In In re Mark Jankowski, 2016 VT 112 (Oct. 14, 2016), the Supreme Court held that, in the case of a parole violation, procedural due process rights of prisoners include an opportunity to be heard both on the violation itself, and on mitigating factors and revocation of the prior sentencing agreement.
Issue: Petitioner pled guilty to sexual assault on a child and was given a partially suspended sentence and probation. He violated his probation, and at a second sentencing hearing, at which Petitioner was not present, attorney for Petitioner agreed to an amended straight sentence, with credit for time served. Attorney for Petitioner indicated that he had spoken to his client and that Petitioner had agreed to the new terms, which the court accepted at that time. Petitioner filed a motion pro se seeking post-conviction (PCR) relief in which he stated that no sentencing hearing was held, that he was not present at such a hearing, and that he was not personally addressed by the court. The PCR court upheld the amended sentence, finding that a hearing on the merits portion of the parole violation was sufficient to satisfy his procedural due process rights. Petitioner then appealed.
Holding: The Court stated that it was addressing the sole question of whether the court was right to accept an agreement regarding sentencing when defendant allegedly waived his right to contest the revocation of probation, his right to address a proper sentence with the court, and his right to appeal these decisions, when there was no written or recorded agreement to this effect filed with the court, and when the defendant was not present at the hearing. The Court cited to several U.S. Supreme Court holdings to conclude that prisoners’ due process rights include not only an opportunity to be heard on the underlying probation violation, but also an express right to a “mitigation hearing” in which a defendant may argue against revocation of the initial sentencing agreement and present evidence in his defense. The majority concluded with a rebuke of the dissenting opinion, in which it stated that it does not hold that Rule 11 must apply to a criminal defendant’s waiver during a violation of parole hearing, or that any formal procedure must occur, but merely held that the waiver must still be knowing and voluntary under a totality of the circumstances analysis. Finally, the Court held that the amended sentence was, in fact, illegal under 28 V.S.A. § 304 and that, at that time, the court’s only power was to impose the full term of the initial 2010 sentence, but not to impose a wholly new sentence. The Court remanded for further hearings to determine whether Petitioner did, in fact, give “knowing, voluntary, and intelligent” waiver of his right to contest, present mitigating evidence, and appeal the revocation of his initial sentencing agreement.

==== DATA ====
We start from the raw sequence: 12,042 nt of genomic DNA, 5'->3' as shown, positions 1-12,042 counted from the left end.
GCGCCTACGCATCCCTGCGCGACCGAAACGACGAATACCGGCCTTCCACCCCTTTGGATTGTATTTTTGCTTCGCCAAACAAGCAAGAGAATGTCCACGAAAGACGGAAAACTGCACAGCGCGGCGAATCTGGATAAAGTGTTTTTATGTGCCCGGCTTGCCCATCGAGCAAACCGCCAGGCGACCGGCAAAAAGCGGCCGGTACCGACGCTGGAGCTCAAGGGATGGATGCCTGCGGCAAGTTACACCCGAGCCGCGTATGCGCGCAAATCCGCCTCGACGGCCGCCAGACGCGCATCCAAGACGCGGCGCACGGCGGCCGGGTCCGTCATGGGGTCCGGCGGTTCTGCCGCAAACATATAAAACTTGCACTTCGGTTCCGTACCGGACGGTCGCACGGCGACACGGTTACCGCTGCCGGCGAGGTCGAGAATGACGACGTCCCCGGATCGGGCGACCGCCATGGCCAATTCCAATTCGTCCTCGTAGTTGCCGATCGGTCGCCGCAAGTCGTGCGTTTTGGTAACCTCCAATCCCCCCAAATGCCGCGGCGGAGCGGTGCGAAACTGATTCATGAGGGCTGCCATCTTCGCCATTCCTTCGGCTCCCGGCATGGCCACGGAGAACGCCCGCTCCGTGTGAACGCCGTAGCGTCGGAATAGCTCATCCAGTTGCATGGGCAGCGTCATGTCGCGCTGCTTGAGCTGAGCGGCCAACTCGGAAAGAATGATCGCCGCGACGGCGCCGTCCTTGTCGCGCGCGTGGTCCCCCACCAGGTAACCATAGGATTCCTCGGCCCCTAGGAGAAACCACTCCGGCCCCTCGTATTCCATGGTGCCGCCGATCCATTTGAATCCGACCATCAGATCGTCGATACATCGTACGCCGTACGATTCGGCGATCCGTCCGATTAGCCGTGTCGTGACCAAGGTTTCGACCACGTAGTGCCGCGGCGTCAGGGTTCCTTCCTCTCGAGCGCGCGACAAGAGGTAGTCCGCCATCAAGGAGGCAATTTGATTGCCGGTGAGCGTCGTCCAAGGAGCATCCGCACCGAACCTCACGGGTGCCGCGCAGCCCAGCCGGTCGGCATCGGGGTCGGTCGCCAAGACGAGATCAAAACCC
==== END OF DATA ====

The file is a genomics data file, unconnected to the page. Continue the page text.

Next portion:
Concurrence and Dissent, Bent, Supr. J., Specially Assigned (joined by Skoglund, J.): Judge Bent wrote to concur with the majority’s application of a totality of the circumstances test to determine whether the waiver was knowing and voluntary, and the Court’s decision not to address whether this standard requires an in-court personal waiver by the defendant. He dissented because – based his contrary reading of the case law cited by the majority – he believed that Petitioner’s waiver was, in fact, knowing and voluntary.